Disclaimer: Don’t eat ANY plant unless you are sure you know what it is! This goes double for mushrooms, which can, seriously, kill you.
Edible weeds for fun and profit
Never pull a plant you don’t recognize.
When we’re having fun in the garden, it can be all too easy to get super enthusiastic and start a-yankin’ and a-murdering every plant that isn’t something we planted.
BUT HOLD ON, WOULDYA?!?
Get to know every single plant that grows in your garden. Learn the common and botanical names, and learn what they’re good for.
Then, when you do the weeding, you know which plants to dry for the kitchen, which to put in the salad, which to make into compost tea, and which to leave in the ground!
Four reasons why this is SO important:
1. They could be dynamic accumulators.
As we touched on in our soils class, way back in week 15, so-called weeds can be telling you stuff about your soil, and they can also be working to improve it. Here’s a downloadable compilation of dynamic accumulators and what they do.
2. They could be poisonous.
Some weeds can cause skin rashes or worse. Learn what you’re working with to avoid problems!
3. They could be edible.
All of our garden vegetables once were weeds! They were selected, bred, and intentionally crafted, by many generations of farmers, to be so big and yummy as we know them now. And many of them have delicious, nutritious cousins that grow all by themselves in our gardens. This article will get you started on the Top 12 Yummiest Weeds, and don’t miss this recipe for Purslane Relish.
4. They could be worth money.
The wild edibles market is no joke, and if you’ve got fresh organic purslane, watercress, or morels, you could actually get a fair bit of cash for it. Here’s an article with some fun examples.
The common weed Hypericum perforatum, aka St. John’s Wort, is one of the most powerful medicinals on the planet.
This video explores some of my favorite edible weeds, most of which can be found even in the city!
The Mighty Dandelion
It’s probably indicative of the illness of our culture that dandelions have such a bad rap, because they are truly one of the most useful, nutritious, delicious, and soil-building plants in the garden! Here are some awesome resources for how and why to use them:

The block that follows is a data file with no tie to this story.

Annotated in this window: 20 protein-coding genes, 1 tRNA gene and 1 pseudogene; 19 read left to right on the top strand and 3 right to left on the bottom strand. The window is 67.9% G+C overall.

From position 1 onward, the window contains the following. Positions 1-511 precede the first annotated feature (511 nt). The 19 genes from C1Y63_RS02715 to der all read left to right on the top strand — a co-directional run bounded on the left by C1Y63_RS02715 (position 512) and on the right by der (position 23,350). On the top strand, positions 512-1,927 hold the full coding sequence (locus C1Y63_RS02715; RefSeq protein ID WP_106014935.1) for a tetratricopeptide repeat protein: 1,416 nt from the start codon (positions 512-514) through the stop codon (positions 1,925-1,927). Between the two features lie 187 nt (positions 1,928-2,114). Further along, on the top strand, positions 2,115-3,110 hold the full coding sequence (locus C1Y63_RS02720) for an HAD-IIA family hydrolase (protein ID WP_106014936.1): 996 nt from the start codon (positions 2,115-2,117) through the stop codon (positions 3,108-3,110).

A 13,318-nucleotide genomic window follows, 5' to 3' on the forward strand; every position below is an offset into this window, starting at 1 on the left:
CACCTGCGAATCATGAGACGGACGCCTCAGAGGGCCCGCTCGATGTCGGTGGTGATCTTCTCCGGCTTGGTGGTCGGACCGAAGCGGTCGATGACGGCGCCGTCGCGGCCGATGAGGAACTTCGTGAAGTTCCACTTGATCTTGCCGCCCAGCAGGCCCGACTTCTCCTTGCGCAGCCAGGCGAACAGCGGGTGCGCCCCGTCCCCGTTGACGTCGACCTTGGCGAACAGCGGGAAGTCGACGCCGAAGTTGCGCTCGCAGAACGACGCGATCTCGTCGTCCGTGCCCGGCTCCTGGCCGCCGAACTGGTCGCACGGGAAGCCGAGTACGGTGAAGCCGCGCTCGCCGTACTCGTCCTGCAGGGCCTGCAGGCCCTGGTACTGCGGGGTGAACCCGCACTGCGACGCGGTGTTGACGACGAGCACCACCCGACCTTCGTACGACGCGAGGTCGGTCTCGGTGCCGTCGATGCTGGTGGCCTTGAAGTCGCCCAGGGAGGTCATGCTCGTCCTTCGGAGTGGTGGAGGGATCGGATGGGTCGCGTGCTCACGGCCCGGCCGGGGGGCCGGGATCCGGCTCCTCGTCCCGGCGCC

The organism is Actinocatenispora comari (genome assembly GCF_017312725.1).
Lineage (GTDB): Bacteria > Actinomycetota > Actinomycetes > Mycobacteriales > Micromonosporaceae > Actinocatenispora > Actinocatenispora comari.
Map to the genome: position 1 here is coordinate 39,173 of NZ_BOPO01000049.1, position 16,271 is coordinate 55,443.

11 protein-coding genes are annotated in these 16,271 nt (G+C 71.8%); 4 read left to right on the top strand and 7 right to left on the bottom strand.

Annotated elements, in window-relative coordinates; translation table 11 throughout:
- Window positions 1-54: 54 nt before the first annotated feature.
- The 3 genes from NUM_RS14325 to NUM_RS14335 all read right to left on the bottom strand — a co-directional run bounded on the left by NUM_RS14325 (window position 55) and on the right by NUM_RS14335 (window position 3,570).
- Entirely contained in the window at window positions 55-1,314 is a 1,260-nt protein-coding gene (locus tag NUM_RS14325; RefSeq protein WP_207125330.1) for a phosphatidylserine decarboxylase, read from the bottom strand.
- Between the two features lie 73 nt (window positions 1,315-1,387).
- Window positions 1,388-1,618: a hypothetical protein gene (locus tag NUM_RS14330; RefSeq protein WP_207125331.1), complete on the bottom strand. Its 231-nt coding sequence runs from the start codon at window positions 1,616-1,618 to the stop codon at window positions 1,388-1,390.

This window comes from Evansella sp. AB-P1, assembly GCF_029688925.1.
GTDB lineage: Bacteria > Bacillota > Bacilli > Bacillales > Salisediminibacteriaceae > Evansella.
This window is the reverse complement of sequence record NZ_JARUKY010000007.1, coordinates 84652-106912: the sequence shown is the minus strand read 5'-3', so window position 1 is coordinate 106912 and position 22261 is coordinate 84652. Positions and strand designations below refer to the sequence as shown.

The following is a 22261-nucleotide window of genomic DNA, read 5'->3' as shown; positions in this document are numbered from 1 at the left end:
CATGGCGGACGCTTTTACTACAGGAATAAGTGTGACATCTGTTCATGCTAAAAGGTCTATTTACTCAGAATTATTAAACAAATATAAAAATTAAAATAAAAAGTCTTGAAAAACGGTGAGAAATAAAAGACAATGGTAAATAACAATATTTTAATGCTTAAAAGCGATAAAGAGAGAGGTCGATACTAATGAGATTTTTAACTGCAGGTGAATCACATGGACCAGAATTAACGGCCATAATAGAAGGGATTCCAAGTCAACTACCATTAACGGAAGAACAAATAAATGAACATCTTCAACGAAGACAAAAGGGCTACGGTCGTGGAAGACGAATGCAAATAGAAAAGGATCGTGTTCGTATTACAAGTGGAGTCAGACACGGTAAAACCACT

- How to harvest and prepare dandelion root.
- A collection of recipes for dandelions and other yummy weeds.
- Get out there and learn the names and uses for every. single. plant. in. your. yard.
- Eat your weeds! Use the recipes linked on this page, or make up your own! Try them dried, roasted, fried, battered, in smoothies…if they taste yucky, try a different recipe!
- How will you incorporate edible weeds and dynamic accumulators into your whole system design? Think it through, and work it into your plans. These plants are important!
Relevant Links and Resources
This topic is HUGE and this class is really just a teaser, to get you inspired and send you on your lifelong journey of weed-eating. Here are some directions you could go:
The Trillium Wild Edibles project is excellent.
If this topic interests you, you’re for sure gonna want to watch every single video on this channel. Start with this video:
Mushrooms! If you’re interested in mushrooms, Paul Stamets is the place to start. Here’s an excellent interview about his work, biodiversity, and fungi.
The Eat the Weeds youtube channel is loads of fun! Here’s a video about the commonly misidentified “Deadly” Nightshade:
Fruit of the Oak Tree:
How to gather and process acorns.